Mode expansion monitors are very useful in FDTD simulations with waveguides because these monitors allow you to analyze how much power is coupled into any waveguide mode(s). The expansion monitor uses an eigenmode solver to calculate the waveguide modes. This calculation is independent of the FDTD calculation; in fact, you can look at the modes before running the calculation. Therefore, it is natural to ask: what boundary conditions are used by the eigenmode solver? are they influenced in any way by the boundary conditions selected for the FDTD simulation?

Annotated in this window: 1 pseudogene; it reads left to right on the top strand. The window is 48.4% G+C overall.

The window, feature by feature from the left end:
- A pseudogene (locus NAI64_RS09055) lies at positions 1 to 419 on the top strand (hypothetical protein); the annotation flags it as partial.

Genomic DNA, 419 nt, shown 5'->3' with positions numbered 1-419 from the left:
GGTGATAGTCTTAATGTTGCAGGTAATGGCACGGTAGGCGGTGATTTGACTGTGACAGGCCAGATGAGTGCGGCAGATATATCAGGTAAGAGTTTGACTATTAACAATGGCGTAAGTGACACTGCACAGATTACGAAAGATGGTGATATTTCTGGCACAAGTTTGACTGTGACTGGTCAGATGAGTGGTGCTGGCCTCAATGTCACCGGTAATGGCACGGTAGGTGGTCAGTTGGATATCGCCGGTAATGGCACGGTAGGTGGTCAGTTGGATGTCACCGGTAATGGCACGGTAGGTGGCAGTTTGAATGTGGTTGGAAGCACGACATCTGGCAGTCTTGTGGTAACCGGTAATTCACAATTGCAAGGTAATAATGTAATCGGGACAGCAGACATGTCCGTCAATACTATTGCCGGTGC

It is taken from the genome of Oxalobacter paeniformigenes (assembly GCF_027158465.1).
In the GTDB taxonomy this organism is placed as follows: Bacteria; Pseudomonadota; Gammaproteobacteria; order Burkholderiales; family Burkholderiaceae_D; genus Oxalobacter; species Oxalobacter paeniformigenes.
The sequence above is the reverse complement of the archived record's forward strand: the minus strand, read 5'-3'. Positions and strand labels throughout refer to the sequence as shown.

The answer is that the mode expansion monitor always uses metal boundary conditions, independently of your choice for the FDTD calculation. These boundary conditions are appropriate for guided modes as long as the modal fields are small enough at the edges of the simulation region for the eigenmode calculation (for more details check this KB page and this posting by @mbenes). Thus, it is important to make sure that the area of the mode expansion monitor is large enough so that the modal fields are small at the edges. Here, the FDTD simulation boundaries can have an impact because the area of the mode expansion monitor is limited by the FDTD region; in other words, if the mode expansion monitor is larger than the FDTD region, the monitor will be truncated.